I plan on adding a new feature to this blog called “Tools for Tuesday” which irregularly reviews various tools, software and hardware and even non-computer, that I’ve used and enjoyed over the years.  One of those early reviews will be of the fantastic Pogoplug.  In a nutshell, for those who aren’t familiar, this little beauty lets me attach up to four USB-based drives at a time to my network.  They can be any kind of USB drives I happen to have available.  Right now, I have two one-terabyte drives in generic enclosures hooked up to it.  They are set up as a master and a mirror drive.  In other words, one drive is where I put all my “stuff” and the Pogoplug automagically mirrors it to the second drive.
It’s really, really nice and when I have the right software installed on my various machines, I can map a drive to that device via the internet and upload to my own personal cloud in my server closet at home.  It’s very nice, albeit a little slow sometimes when I’m away from home.  Still, it’s private and reasonably secure and automatically backing itself up.  I’ve confirmed that two of these devices in separate locations can be used the same way, make a truly redundant mirror, if you really want to do that.  (I do, but I haven’t gotten around to getting the second Pogoplug and setting it up on another network somewhere.)
I really cannot convey how happy I have been with this setup.  I’m super, super impressed with this as a low-rent solution for the small or home business person, or, like me, the hardcore hobbyist.
So, by the time you all are reading this post, I’ll have ordered two three-terabyte USB drives of some kind.  And, clearly, I’ll be setting them up in a similar configuration as the ones I already have, so that one backs up the other.

I’m also sending my drive off to DataRetrieval.com to get an estimate on restoring the data.
I chose them because they had an office in Houston, and I like using local businesses.  Also, they sent me a free shipping label to send the drive to them to get an estimate, which I like.  And, yes, I did try several things to get the data back myself, including the ultimate hard drive “Hail Mary”; the “frozen drive” trick.  I only got as far as seeing the drive, but not being able to access any of the partitions.  And, based on the horrible clicking noise it was making, I’m pretty sure it’s going to take getting the platters out and mounted in their special recovery equipment to get the data off.
I’m choosing slow over expensive, so it may be a couple weeks before I hear back from them with an estimate.  And, depending on how pricey it gets, I may not even decide to follow through and have them recover it.  But, I have to admit, it really hurt to lose five years worth of my photography, even if I don’t really go back to the old stuff all that often.  Now, if I were a professional photographer, or a business owner, I’d pay through the nose to get that data back, but for me, it’s really not hugely important.  Still, I’ll be interested to see, and share, what the quote is and how it’s handled by the service techs at DataRetrieval.com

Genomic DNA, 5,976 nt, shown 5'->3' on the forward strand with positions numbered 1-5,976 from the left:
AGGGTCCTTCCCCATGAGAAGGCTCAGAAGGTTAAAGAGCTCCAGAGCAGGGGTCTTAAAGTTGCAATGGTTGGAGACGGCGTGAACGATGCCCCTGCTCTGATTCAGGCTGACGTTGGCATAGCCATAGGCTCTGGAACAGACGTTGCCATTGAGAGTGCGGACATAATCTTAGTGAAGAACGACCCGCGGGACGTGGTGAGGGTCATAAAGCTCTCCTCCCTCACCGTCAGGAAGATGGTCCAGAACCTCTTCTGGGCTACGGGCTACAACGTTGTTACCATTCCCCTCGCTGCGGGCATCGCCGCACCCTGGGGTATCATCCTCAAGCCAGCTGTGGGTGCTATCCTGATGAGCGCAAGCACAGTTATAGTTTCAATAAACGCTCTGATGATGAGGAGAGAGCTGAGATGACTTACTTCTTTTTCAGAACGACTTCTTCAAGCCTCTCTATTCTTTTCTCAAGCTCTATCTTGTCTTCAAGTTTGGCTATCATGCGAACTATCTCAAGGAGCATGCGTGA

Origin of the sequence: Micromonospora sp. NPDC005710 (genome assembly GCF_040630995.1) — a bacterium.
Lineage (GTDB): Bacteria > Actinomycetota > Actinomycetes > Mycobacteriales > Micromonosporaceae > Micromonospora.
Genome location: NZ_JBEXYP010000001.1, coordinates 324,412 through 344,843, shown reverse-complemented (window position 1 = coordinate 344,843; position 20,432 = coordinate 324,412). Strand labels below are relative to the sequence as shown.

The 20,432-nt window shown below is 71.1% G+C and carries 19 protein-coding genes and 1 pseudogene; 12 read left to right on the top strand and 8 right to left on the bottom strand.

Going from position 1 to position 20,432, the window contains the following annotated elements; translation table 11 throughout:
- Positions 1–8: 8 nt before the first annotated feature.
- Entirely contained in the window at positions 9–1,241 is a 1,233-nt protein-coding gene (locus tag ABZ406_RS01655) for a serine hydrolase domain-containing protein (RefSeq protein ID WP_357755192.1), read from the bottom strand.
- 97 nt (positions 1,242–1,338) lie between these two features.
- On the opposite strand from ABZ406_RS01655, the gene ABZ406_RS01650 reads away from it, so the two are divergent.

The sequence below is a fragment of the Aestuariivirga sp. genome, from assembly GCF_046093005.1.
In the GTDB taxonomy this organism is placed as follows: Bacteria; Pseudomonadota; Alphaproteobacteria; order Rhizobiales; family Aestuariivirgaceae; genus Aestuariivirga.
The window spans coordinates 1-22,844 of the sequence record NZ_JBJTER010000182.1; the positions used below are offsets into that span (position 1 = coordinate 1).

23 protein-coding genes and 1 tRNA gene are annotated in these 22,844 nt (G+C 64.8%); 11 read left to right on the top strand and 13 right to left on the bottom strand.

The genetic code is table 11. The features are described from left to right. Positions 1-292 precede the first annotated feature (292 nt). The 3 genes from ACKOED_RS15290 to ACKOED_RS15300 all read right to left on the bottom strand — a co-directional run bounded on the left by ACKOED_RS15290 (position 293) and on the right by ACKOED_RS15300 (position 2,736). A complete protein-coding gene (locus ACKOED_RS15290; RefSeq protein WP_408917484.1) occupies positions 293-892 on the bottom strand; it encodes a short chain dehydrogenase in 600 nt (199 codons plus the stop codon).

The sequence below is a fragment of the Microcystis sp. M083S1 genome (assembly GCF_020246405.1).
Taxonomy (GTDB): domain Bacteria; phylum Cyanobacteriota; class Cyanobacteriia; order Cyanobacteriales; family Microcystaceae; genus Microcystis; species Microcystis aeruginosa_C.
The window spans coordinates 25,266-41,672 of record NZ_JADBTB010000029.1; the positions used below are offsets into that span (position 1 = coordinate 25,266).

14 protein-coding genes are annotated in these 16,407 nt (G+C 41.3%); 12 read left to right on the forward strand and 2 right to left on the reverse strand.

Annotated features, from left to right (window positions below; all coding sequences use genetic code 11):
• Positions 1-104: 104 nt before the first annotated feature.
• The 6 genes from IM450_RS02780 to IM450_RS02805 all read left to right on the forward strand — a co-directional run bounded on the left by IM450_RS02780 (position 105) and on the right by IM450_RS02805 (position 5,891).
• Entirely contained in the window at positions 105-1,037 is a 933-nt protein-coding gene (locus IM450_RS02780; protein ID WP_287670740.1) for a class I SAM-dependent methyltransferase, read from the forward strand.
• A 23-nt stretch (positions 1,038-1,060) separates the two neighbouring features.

So, stay tuned!  I don’t know how long it will take, but I promise to do a Part 2 when I get the data recovery quote!


Advice from your Uncle Jim:
"It is never too late to be what you might have been."
   --George Elliot

5/7/2010

Another Linux Live USB Creator

Filed under: Fun Work,Geek Work,GUI Center,Linux — Posted by the Network Geek during the Hour of the Tiger which is terribly early in the morning or 5:41 am for you boring, normal people.
The moon is Waning Crescent

Right, so you know I love Linux, right?

But, beyond that, I love all the bootable tools and utilities and things that Linux let’s you do to Windows machines.  Well, there was a time I carried several “flavors” of Linux on various USB keys in my pocket, depending on what I wanted to do.  In that spirit, I have another tool to create Linux USB Keys for you; LinuxLive USB Creator

It’s a free, Open Source utility for Windows that let’s you create live USB keys running Linux.  The link will take you to the download page on SourceForge.

If you’re a geek like me, it’s worth a look!

4/25/2008

Living off a USB drive

Filed under: Apple,Criticism, Marginalia, and Notes,Deep Thoughts,Fun Work,Geek Work,Life, the Universe, and Everything,MicroSoft,The Network Geek at Home — Posted by the Network Geek during the Hour of the Tiger which is terribly early in the morning or 5:25 am for you boring, normal people.
The moon is Waning Gibbous

There’s something about this that appeals to me.

When I was fresh out of college, I won a trip to Long Beach with a bunch of amenities. A buddy of mine and I went, since we were both single, and enjoyed ourselves, in spite of the worst rainy season the greater L.A. area has seen in more than 20 years. I mean, roads would shut down after we’d use them, forcing us to find another way back to the hotel and I think we only two days of sun. The day we arrived and the day we left.
But, what I remember most was a t-shirt I saw at a tourist shop on Catalina. It was a Parrothead shirt that had the lyric “I used to rule my world from a payphone” on the back, with a nice, relaxing picture of a hammock between two palm trees. The idea of being so unattached, free and mobile really appealed to me, but, alas, it’s a life I’ve never known.

Now, what does that have to do with a USB drive? Well, thanks to Lifehacker, more than you’d think. Have you ever thought about how nice it might be to travel with all your information and favorite applications, but leave your laptop behind? Yep, free and easy living. All you need is a good-sized USB thumb drive and three articles: Top 10 USB Thumb Drive Tricks , Carry Your Life On A Thumb Drive and Tiny USB Office (via LifeHacker). That’s it. Your key to carrying your life in your pocket. Well, your digital life, at any rate.

And, before you write this off, I know a guy who did just what they describe. He loaded everything that mattered to him on a thumb drive and had no computer at all for more than a year. Of course, now, he has a MacBook, so you can take that with a grain of salt. But, also, according to ZDNet, Microsoft is coming out with a product to help you do all this via their suite of programs and operating systems called “StartKey“. You know when Microsoft gets behind an idea, you’ll see it implemented, one way or another.
So, do you all think you could do it? Could you make the switch?